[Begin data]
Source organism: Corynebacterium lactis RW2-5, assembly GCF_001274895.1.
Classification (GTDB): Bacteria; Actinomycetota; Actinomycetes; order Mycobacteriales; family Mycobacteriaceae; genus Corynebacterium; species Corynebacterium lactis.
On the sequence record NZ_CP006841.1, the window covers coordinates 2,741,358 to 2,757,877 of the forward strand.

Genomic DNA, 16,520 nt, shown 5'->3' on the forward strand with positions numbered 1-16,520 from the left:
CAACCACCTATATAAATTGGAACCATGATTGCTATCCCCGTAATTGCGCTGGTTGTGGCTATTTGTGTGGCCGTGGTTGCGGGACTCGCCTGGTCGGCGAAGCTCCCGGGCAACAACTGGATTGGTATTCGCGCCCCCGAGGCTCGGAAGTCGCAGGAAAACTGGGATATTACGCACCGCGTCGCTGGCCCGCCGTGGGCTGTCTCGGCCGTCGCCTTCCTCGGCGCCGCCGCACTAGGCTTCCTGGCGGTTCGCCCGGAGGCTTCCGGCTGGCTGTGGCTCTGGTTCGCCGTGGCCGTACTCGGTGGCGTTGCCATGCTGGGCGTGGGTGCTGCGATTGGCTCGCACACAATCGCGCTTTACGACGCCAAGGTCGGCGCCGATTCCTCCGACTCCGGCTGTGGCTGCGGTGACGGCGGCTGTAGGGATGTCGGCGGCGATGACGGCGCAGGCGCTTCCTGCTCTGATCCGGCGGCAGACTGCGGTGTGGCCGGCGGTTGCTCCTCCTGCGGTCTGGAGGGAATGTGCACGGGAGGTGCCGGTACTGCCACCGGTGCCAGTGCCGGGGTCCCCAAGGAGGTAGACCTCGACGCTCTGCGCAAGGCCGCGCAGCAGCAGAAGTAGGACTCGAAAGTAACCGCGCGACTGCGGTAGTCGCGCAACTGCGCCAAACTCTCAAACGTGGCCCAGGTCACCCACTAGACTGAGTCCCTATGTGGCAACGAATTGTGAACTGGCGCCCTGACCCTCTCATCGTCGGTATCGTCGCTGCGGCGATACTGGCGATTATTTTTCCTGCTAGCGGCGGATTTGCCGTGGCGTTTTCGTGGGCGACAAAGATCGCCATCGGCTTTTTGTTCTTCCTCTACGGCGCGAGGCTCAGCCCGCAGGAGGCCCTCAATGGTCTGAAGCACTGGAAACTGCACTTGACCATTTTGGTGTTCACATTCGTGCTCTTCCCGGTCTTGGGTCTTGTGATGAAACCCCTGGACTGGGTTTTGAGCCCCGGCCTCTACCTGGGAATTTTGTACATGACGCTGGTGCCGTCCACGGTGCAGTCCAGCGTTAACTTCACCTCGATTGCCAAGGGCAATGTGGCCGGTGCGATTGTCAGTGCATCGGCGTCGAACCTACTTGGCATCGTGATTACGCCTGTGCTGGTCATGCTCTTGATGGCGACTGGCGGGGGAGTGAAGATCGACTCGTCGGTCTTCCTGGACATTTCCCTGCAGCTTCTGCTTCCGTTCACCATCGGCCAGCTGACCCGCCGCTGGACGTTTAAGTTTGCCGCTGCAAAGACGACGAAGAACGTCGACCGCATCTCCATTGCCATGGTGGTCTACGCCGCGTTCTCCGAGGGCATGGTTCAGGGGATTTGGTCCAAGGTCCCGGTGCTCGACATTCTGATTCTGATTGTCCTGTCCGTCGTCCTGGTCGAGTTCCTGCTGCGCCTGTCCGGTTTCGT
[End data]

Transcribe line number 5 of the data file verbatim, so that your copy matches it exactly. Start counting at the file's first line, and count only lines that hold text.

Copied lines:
CAACCACCTATATAAATTGGAACCATGATTGCTATCCCCGTAATTGCGCTGGTTGTGGCTATTTGTGTGGCCGTGGTTGCGGGACTCGCCTGGTCGGCGAAGCTCCCGGGCAACAACTGGATTGGTATTCGCGCCCCCGAGGCTCGGAAGTCGCAGGAAAACTGGGATATTACGCACCGCGTCGCTGGCCCGCCGTGGGCTGTCTCGGCCGTCGCCTTCCTCGGCGCCGCCGCACTAGGCTTCCTGGCGGTTCGCCCGGAGGCTTCCGGCTGGCTGTGGCTCTGGTTCGCCGTGGCCGTACTCGGTGGCGTTGCCATGCTGGGCGTGGGTGCTGCGATTGGCTCGCACACAATCGCGCTTTACGACGCCAAGGTCGGCGCCGATTCCTCCGACTCCGGCTGTGGCTGCGGTGACGGCGGCTGTAGGGATGTCGGCGGCGATGACGGCGCAGGCGCTTCCTGCTCTGATCCGGCGGCAGACTGCGGTGTGGCCGGCGGTTGCTCCTCCTGCGGTCTGGAGGGAATGTGCACGGGAGGTGCCGGTACTGCCACCGGTGCCAGTGCCGGGGTCCCCAAGGAGGTAGACCTCGACGCTCTGCGCAAGGCCGCGCAGCAGCAGAAGTAGGACTCGAAAGTAACCGCGCGACTGCGGTAGTCGCGCAACTGCGCCAAACTCTCAAACGTGGCCCAGGTCACCCACTAGACTGAGTCCCTATGTGGCAACGAATTGTGAACTGGCGCCCTGACCCTCTCATCGTCGGTATCGTCGCTGCGGCGATACTGGCGATTATTTTTCCTGCTAGCGGCGGATTTGCCGTGGCGTTTTCGTGGGCGACAAAGATCGCCATCGGCTTTTTGTTCTTCCTCTACGGCGCGAGGCTCAGCCCGCAGGAGGCCCTCAATGGTCTGAAGCACTGGAAACTGCACTTGACCATTTTGGTGTTCACATTCGTGCTCTTCCCGGTCTTGGGTCTTGTGATGAAACCCCTGGACTGGGTTTTGAGCCCCGGCCTCTACCTGGGAATTTTGTACATGACGCTGGTGCCGTCCACGGTGCAGTCCAGCGTTAACTTCACCTCGATTGCCAAGGGCAATGTGGCCGGTGCGATTGTCAGTGCATCGGCGTCGAACCTACTTGGCATCGTGATTACGCCTGTGCTGGTCATGCTCTTGATGGCGACTGGCGGGGGAGTGAAGATCGACTCGTCGGTCTTCCTGGACATTTCCCTGCAGCTTCTGCTTCCGTTCACCATCGGCCAGCTGACCCGCCGCTGGACGTTTAAGTTTGCCGCTGCAAAGACGACGAAGAACGTCGACCGCATCTCCATTGCCATGGTGGTCTACGCCGCGTTCTCCGAGGGCATGGTTCAGGGGATTTGGTCCAAGGTCCCGGTGCTCGACATTCTGATTCTGATTGTCCTGTCCGTCGTCCTGGTCGAGTTCCTGCTGCGCCTGTCCGGTTTCGT